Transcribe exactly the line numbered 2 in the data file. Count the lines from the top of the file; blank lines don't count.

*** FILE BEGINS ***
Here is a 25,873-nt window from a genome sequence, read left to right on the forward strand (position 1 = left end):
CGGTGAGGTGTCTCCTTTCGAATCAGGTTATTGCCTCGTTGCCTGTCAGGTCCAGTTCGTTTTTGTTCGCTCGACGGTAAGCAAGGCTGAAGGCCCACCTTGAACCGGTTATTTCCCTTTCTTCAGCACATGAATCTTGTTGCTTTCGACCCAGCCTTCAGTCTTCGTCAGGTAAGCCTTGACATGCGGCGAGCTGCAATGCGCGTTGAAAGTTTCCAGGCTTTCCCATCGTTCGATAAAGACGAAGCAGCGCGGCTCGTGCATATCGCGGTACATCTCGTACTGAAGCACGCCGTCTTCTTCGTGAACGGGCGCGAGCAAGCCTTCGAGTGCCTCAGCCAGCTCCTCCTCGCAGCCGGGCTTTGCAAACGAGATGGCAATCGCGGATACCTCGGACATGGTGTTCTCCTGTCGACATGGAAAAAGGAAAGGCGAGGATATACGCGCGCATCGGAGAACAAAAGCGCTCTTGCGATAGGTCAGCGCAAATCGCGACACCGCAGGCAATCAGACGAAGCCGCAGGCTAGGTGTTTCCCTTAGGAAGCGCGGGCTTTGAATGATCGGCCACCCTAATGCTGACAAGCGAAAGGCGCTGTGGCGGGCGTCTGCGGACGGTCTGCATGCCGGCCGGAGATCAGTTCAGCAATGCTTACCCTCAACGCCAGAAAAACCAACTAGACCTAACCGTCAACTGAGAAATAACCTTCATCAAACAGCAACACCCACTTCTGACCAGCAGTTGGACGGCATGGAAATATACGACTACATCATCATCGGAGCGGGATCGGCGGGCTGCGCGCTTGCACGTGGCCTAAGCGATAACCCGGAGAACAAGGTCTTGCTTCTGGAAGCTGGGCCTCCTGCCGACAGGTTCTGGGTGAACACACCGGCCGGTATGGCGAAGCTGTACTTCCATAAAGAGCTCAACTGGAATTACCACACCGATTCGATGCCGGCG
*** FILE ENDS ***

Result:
CGGTGAGGTGTCTCCTTTCGAATCAGGTTATTGCCTCGTTGCCTGTCAGGTCCAGTTCGTTTTTGTTCGCTCGACGGTAAGCAAGGCTGAAGGCCCACCTTGAACCGGTTATTTCCCTTTCTTCAGCACATGAATCTTGTTGCTTTCGACCCAGCCTTCAGTCTTCGTCAGGTAAGCCTTGACATGCGGCGAGCTGCAATGCGCGTTGAAAGTTTCCAGGCTTTCCCATCGTTCGATAAAGACGAAGCAGCGCGGCTCGTGCATATCGCGGTACATCTCGTACTGAAGCACGCCGTCTTCTTCGTGAACGGGCGCGAGCAAGCCTTCGAGTGCCTCAGCCAGCTCCTCCTCGCAGCCGGGCTTTGCAAACGAGATGGCAATCGCGGATACCTCGGACATGGTGTTCTCCTGTCGACATGGAAAAAGGAAAGGCGAGGATATACGCGCGCATCGGAGAACAAAAGCGCTCTTGCGATAGGTCAGCGCAAATCGCGACACCGCAGGCAATCAGACGAAGCCGCAGGCTAGGTGTTTCCCTTAGGAAGCGCGGGCTTTGAATGATCGGCCACCCTAATGCTGACAAGCGAAAGGCGCTGTGGCGGGCGTCTGCGGACGGTCTGCATGCCGGCCGGAGATCAGTTCAGCAATGCTTACCCTCAACGCCAGAAAAACCAACTAGACCTAACCGTCAACTGAGAAATAACCTTCATCAAACAGCAACACCCACTTCTGACCAGCAGTTGGACGGCATGGAAATATACGACTACATCATCATCGGAGCGGGATCGGCGGGCTGCGCGCTTGCACGTGGCCTAAGCGATAACCCGGAGAACAAGGTCTTGCTTCTGGAAGCTGGGCCTCCTGCCGACAGGTTCTGGGTGAACACACCGGCCGGTATGGCGAAGCTGTACTTCCATAAAGAGCTCAACTGGAATTACCACACCGATTCGATGCCGGCG